Looking through Workhouse A from the top of a silo.
I never knew that all those elementary school balance bar exercises were for a very serious purpose: not falling to one’s death in the event they uncover lost Chicago history.
The basement of the asylum was a strange place. Take, this fireplace, for instance, in an otherwise barren room. Random cinderblock (left) has created a little room behind the fireplace. To round out the strangeness, a toilet was plumbed into the middle of the space. Note the stone foundations.
The red brick elevator is reflected in the flooded railyard. Note the saturated red square on the elevator, where the ‘4’ was scrubbed off. FP-100c.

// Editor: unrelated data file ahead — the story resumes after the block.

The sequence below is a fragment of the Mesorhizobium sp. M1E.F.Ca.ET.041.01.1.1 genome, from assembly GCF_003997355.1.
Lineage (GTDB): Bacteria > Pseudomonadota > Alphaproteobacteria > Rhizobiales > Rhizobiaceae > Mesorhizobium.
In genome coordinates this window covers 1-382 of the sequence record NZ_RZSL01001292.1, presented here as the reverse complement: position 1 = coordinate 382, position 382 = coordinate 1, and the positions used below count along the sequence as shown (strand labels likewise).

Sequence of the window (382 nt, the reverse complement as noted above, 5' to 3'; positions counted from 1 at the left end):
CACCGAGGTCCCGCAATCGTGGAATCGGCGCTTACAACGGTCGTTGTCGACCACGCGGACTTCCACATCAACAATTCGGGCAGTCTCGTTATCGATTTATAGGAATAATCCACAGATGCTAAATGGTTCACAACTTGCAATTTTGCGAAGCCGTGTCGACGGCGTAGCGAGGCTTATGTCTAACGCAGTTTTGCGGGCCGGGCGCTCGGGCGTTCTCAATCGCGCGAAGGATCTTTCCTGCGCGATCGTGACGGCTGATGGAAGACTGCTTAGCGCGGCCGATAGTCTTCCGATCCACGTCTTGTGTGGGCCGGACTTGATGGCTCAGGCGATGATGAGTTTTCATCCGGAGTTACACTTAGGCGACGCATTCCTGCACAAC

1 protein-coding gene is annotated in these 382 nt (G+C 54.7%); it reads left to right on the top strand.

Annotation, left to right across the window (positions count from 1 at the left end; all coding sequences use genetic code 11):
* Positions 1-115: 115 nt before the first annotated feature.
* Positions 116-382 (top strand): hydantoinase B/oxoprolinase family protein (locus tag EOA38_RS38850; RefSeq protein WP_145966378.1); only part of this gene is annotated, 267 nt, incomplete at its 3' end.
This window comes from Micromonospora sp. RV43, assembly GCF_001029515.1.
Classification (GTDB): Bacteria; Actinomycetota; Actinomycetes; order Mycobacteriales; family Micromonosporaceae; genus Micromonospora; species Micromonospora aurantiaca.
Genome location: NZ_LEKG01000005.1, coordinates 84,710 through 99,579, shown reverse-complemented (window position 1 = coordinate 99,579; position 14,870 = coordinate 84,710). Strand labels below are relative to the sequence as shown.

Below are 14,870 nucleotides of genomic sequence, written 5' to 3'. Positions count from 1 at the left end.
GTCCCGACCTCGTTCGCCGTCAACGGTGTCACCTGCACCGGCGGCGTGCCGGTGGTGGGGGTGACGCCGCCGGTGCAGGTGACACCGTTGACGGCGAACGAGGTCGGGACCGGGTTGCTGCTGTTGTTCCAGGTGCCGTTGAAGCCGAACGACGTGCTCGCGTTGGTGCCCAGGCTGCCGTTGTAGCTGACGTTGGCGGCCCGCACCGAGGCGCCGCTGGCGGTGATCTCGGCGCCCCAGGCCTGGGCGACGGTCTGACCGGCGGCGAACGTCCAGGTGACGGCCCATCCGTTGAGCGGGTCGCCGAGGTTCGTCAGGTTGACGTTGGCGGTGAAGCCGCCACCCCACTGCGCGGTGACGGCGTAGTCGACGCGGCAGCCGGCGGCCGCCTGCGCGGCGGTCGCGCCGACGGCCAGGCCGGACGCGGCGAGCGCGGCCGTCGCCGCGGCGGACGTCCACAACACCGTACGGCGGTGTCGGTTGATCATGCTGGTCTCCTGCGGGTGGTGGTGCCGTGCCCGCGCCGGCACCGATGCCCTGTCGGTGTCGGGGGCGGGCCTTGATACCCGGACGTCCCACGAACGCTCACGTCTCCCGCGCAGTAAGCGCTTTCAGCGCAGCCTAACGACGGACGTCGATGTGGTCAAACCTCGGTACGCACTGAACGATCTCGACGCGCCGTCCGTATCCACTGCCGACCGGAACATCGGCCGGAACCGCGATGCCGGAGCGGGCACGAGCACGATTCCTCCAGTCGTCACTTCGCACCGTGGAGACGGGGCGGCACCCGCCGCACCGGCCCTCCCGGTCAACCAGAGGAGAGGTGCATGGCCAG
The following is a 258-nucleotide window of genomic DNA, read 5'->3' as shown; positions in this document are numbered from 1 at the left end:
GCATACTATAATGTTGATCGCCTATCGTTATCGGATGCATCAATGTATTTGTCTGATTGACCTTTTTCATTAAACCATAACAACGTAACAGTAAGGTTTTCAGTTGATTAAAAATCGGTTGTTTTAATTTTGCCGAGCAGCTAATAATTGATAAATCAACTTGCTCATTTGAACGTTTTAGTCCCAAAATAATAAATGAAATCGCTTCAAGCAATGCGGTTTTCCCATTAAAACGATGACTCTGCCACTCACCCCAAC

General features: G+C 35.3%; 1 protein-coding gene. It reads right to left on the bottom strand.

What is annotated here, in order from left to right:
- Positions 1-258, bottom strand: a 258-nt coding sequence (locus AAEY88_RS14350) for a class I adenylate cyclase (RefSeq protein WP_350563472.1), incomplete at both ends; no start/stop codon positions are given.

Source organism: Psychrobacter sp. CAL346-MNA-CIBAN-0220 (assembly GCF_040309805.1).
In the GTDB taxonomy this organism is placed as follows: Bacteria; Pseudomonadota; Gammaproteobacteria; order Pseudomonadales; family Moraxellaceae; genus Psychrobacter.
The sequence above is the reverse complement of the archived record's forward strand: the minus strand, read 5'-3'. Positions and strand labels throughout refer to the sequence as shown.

A cottage for masons infected with TB to live together.
This building stood on stilts until it was demolished. The top floor handled radio traffic to boats and trains. The bottom floor had locker rooms, records, and a lunchroom.
East Elevation of the Depot. Ektar 100/Mamiya 6
I’ve written it before, but I like observing the way buildings change in terms of new windows, bricked up doors, and so on, and thinking of how their forms change to reflect the work inside of them.